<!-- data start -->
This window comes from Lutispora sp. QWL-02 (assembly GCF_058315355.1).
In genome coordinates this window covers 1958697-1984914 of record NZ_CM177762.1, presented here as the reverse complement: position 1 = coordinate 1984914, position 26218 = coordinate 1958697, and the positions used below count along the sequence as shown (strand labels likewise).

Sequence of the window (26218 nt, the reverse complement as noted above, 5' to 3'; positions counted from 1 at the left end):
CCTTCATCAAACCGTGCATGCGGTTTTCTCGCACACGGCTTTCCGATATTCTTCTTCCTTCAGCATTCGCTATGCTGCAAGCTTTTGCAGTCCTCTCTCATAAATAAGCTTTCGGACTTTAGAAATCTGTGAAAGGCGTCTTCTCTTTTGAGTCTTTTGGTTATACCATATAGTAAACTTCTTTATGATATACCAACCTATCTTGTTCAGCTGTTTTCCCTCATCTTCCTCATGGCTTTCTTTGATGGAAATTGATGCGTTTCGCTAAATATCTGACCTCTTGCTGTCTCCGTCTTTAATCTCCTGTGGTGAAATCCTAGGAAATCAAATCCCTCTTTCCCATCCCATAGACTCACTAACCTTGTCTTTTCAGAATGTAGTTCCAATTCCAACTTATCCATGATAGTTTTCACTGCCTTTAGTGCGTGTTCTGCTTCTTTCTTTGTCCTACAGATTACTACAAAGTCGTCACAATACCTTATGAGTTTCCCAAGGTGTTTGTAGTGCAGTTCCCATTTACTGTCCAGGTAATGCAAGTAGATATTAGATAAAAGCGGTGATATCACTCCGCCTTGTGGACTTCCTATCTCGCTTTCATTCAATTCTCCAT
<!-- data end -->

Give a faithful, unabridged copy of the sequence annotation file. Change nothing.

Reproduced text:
This window comes from Lutispora sp. QWL-02 (assembly GCF_058315355.1).
In genome coordinates this window covers 1958697-1984914 of record NZ_CM177762.1, presented here as the reverse complement: position 1 = coordinate 1984914, position 26218 = coordinate 1958697, and the positions used below count along the sequence as shown (strand labels likewise).

Sequence of the window (26218 nt, the reverse complement as noted above, 5' to 3'; positions counted from 1 at the left end):
CCTTCATCAAACCGTGCATGCGGTTTTCTCGCACACGGCTTTCCGATATTCTTCTTCCTTCAGCATTCGCTATGCTGCAAGCTTTTGCAGTCCTCTCTCATAAATAAGCTTTCGGACTTTAGAAATCTGTGAAAGGCGTCTTCTCTTTTGAGTCTTTTGGTTATACCATATAGTAAACTTCTTTATGATATACCAACCTATCTTGTTCAGCTGTTTTCCCTCATCTTCCTCATGGCTTTCTTTGATGGAAATTGATGCGTTTCGCTAAATATCTGACCTCTTGCTGTCTCCGTCTTTAATCTCCTGTGGTGAAATCCTAGGAAATCAAATCCCTCTTTCCCATCCCATAGACTCACTAACCTTGTCTTTTCAGAATGTAGTTCCAATTCCAACTTATCCATGATAGTTTTCACTGCCTTTAGTGCGTGTTCTGCTTCTTTCTTTGTCCTACAGATTACTACAAAGTCGTCACAATACCTTATGAGTTTCCCAAGGTGTTTGTAGTGCAGTTCCCATTTACTGTCCAGGTAATGCAAGTAGATATTAGATAAAAGCGGTGATATCACTCCGCCTTGTGGACTTCCTATCTCGCTTTCATTCAATTCTCCAT